|Jo Drummond, FCSI|
Post Number: 4
|Posted on Sunday, March 06, 2005 - 03:22 pm: |
A client of mine specializes in modernization of public schools (California). He has been asking me to specify lead based paint abatement by applying liquid sandpaper to the paint and then coating it with paint. His thinking is "no sanding, no dust, thus no lead in the air". I am apprehensive about this, because I understand that some children with a particular disorder are prone to chew on the painted surfaces. Lead tastes sweet, and thus tastes good to them. I would rather specify that the school district is to remove the paint before the general contractor gets there. I am told: the district doesn't have the money. Seems shortsighted to me, they might have to find the money to pay the law suits. Any experience with this?
|J. Peter Jordan|
Post Number: 44
|Posted on Monday, March 07, 2005 - 04:14 pm: |
I would leave abatement issues (by encapsulation as well as removal) to those licensed by the state to inspect, recommend procedures, perform such activities. I would think your client would be advised to do likewise.
|Jo Drummond, FCSI|
Post Number: 5
|Posted on Monday, March 07, 2005 - 05:13 pm: |
Peter, that is exactly what I have told my client, and I am hoping that others reply here, so that I can substantiate that position. Thank you.
Post Number: 10
|Posted on Monday, March 07, 2005 - 05:27 pm: |
I am working on at Los Angeles Unified School District project that has extensive hazardous materials (lead and asbestos) issues. The District has hired a hazardous materials consultant that will is preparing the full plan, specs, etc. This is a firm that specializes in abatement and removal. The firm also could do the work, but in this case they are hired to do the package and then it will be bid to firms that usually they compete with for the removal work.
While we are preparing plans for demolition that will be part of the package the district issues we are not writing specs or preparing documents. We have even convinced the District that we do not have to put 'abatement and demolition package' in our title block. We argued that by the very nature of 'demolition' includes abatement and we would not include the word abatement.
|Robert Swan (Unregistered Guest)|
|Posted on Monday, March 07, 2005 - 05:18 pm: |
California Lead-Safe Schools Protection Act: Civil Code 32240 - 32245
Also check up on the federal requirements for schools.
Think Mr. Jordan is correct - Why give the General the mark up on the abatement work - make two contracts. Let the abatement specialists do their work and you do yours.
Does the Architect happend to hold a license or the insurance to address hazardous materials?
|David Axt, AIA, CCS, CSI|
Post Number: 420
|Posted on Monday, March 07, 2005 - 06:10 pm: |
My firm does a lot of school projects. No way do we touch anything that even vaguely resembles hazardous materials (lead, PCBs, asbestos, mold, etc.) The owner hires an harzardous abatement consultant who puts together an investigative report along with abatement specs and drawings.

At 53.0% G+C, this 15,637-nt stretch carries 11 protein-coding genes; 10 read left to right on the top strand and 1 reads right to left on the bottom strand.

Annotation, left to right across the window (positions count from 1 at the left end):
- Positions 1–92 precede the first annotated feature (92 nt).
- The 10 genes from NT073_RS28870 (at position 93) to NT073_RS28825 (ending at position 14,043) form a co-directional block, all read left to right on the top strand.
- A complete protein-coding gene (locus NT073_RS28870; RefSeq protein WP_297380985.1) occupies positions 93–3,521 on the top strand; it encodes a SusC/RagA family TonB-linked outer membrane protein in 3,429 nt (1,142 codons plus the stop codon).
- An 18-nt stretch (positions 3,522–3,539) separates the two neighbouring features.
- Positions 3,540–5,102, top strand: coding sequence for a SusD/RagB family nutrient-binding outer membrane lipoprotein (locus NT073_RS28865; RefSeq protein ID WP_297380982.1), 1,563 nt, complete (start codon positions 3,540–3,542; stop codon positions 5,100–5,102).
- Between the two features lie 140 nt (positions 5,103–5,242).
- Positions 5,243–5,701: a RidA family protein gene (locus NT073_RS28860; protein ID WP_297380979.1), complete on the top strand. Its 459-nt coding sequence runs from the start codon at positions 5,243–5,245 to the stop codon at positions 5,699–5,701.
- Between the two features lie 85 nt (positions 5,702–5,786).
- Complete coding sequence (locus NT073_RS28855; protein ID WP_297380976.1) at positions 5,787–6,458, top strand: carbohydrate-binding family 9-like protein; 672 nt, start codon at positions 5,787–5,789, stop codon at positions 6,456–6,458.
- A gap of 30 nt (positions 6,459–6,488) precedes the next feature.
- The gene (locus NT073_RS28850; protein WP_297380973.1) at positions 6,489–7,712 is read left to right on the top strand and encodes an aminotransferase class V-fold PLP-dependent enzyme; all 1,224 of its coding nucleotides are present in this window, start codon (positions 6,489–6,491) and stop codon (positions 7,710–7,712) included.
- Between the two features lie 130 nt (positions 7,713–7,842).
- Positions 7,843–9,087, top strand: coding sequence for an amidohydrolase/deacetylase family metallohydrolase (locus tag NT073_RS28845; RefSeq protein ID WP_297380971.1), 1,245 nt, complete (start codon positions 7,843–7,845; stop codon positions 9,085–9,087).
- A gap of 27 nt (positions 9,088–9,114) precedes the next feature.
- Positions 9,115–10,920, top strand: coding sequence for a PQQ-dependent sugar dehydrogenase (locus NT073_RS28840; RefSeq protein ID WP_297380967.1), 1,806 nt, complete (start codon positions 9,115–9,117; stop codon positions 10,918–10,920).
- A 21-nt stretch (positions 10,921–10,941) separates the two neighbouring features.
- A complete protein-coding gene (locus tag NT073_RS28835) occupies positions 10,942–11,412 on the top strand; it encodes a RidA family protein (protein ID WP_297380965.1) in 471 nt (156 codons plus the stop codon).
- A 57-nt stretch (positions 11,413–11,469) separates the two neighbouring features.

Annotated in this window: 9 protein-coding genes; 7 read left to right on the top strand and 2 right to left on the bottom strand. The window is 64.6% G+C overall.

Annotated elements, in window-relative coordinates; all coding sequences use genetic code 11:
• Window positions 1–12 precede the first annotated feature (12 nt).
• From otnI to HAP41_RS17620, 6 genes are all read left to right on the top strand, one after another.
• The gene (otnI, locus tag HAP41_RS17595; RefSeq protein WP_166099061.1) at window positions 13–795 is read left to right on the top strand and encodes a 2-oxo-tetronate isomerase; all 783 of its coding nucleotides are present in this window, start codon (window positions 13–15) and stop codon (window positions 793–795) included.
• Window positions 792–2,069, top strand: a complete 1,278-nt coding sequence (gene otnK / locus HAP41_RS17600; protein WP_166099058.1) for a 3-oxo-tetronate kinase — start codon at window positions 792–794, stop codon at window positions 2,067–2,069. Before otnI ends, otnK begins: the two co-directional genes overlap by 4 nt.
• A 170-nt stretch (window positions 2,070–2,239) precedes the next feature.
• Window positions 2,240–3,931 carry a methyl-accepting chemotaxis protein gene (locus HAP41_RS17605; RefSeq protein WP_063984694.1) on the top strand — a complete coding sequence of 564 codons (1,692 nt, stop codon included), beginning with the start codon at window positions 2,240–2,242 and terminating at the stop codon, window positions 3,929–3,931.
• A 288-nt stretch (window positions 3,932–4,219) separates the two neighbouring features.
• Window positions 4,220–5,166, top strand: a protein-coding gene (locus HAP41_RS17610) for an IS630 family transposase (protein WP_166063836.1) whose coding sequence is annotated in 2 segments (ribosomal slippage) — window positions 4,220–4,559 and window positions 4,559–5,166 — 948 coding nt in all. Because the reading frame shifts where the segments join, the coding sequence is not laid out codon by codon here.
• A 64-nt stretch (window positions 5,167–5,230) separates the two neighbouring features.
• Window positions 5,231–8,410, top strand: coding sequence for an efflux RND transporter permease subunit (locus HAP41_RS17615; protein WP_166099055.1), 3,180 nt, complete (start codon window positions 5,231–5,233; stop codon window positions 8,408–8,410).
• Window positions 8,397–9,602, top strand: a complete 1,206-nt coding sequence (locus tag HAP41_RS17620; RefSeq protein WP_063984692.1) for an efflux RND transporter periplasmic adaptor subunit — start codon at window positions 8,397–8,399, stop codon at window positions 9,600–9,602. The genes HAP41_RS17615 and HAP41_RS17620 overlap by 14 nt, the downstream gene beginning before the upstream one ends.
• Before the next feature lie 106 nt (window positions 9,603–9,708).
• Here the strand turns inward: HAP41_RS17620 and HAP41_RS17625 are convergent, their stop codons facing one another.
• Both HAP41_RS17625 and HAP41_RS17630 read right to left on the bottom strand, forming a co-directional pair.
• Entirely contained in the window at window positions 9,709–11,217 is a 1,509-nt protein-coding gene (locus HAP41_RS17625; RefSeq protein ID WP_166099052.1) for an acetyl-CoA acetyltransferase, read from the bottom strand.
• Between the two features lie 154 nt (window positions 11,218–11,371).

Usually we bind those hazmat documents into our documents. We make for darn sure that there are disclaimers that state that the hazmat documents are for convenience only and are not the architect's contract documents. We do not want to assume any additional liability.
|Anonymous (Unregistered Guest)|
|Posted on Monday, March 07, 2005 - 08:03 pm: |
I suggest a more simple and politically astute way of dealing with the problem. First, post signs stating "Eating Lead Base Paint is Prohibited." Next, call a press conference to demonstrate concern for the welfare of school children while signs are posted. Finally, pass School Board resolution mandating removal of all lead-based paint but don't budget any funds because that would not be fiscally prudent.
... all of which is in the grand tradition of "No Child Left Behind."
|John Bunzick, CCS, CCCA|
Post Number: 329
|Posted on Tuesday, March 08, 2005 - 08:49 am: |
Professional liability insurers drove the architects away from including lead and asbestos abatement back in the 80s, but they now seem to cover it provided that the architect hires a professional to do the design for that work. Separate contracts for abatement are fine, provided that a) there is excellent coordination regarding the scope of the abatement required by the new work (assuming it's not 100%), and b) there is plenty of time to do the abatement under separate contract and schedule (a luxury that is pretty unusual here). Here in Massachusetts, which has very strict regs, perhaps more so than in California, it is commonly within the architect's scope of design and the GC's scope of construction to do the abatement.
As to the original question of encapsulant, I'd still want to make sure that this meets the requirements of the law, and I would not want to be the one to prepare such a specification--that's what the hazmat professionals do.
It continues to amaze me the extent to which owners try to skirt the laws on hazmat. We see it in our practice, too. No money is allocated, no one is willing to do the required testing during design, and efforts are made to push the whole thing onto the GC. (Well, maybe 'no one' is an exageration.)
They need to grow up and do what's right.